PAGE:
The 2022 NFL Draft is almost here, and it’s finally time to wrap up all of our draft coverage with my final positional rankings. I’m proud to say I watched more than 100 players this offseason, far more than ever before. On the site, our team has compiled more than 20 full scouting reports on some of the top prospects in the class—with more to come over the next week! While you may not always agree with our rankings or analysis, we hope you’ve at least enjoyed the discussion and additional viewpoints.
For the positional rankings, these will be based on my personal rankings, not necessarily the rankings of our other writers. I watch players through the lens of the Atlanta Falcons: I prioritize and rank based on the perceived fit in Atlanta’s offense and defense. So keep that in mind, as these rankings may not line up with a generic big board.
I’d also like to note that while I watched a lot of players, I didn’t watch anywhere close to the nearly 300 who will be drafted. As a result, I’m only going to rank the players that I’ve seen at least 2-3 games of. There are tons of other prospects who I’ve seen limited tape of and discussed with other scouts, but I don’t feel comfortable ranking them without at least a few full games watched.
I hope you enjoy these rankings, and if you miss any position groups, you can find them all below:
1: Malik Willis, Liberty
RAS: N/A | Projection: 1st Round
It’s hard to overstate how impressed I was with Malik Willis at the Senior Bowl. Based on his tape, I expected him to struggle to adjust to a pro style offense and to have issues with his accuracy. Instead, he adjusted very quickly, and was by far the most impressive QB in Mobile. At 6’0.5, 219, Willis has a solid build for the position and has one of the biggest arms in this class. He can absolutely rip it to any area of the field, which is even more impressive considering how undeveloped his mechanics are. Despite his incredible tools and ability as a runner, Willis was a very inconsistent quarterback in terms of his accuracy and decision-making. This is the prospect with the best chance of becoming a special NFL QB, and I’m willing to bet on the traits as my QB1.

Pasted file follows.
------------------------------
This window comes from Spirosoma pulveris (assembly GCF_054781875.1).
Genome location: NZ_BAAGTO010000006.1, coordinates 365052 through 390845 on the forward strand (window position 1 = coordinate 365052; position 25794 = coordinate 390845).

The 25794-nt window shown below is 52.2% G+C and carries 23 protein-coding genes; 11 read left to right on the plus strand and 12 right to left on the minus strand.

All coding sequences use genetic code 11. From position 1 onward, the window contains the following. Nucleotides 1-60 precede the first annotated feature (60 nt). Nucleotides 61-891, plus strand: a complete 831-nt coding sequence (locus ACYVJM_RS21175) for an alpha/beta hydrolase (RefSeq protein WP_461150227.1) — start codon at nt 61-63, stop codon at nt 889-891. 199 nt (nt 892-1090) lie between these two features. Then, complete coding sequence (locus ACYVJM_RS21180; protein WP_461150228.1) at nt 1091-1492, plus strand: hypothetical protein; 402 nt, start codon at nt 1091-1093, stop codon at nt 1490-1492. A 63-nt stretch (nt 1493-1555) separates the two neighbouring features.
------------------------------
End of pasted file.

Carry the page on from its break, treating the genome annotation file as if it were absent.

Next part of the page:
2: Desmond Ridder, Cincinnati
RAS: 9.61 | Projection: 1st Round
At 6’3, 211, Ridder has excellent size, a strong arm, and offers legitimate dual-threat ability. Ridder is a four-year starter for Cincinnati and improved every year as a passer, culminating in a fantastic 2021 season that saw him complete 64.9% of his passes for 3334 yards (8.6 YPA), 30 TDs, and 8 INTs. He also demonstrated quality rushing ability, averaging 4.4 YPC over his career and piling up 28 TDs on the ground. Ridder is a team leader and fierce competitor, and led his team to an impressive 13-1 record and CFP appearance this season. Even though Cincy was taken down by Alabama, Ridder deserves credit for getting them that far—something no G5 quarterback had ever done.
3: Kenny Pickett, Pitt
RAS: 9.55 | Projection: 1st Round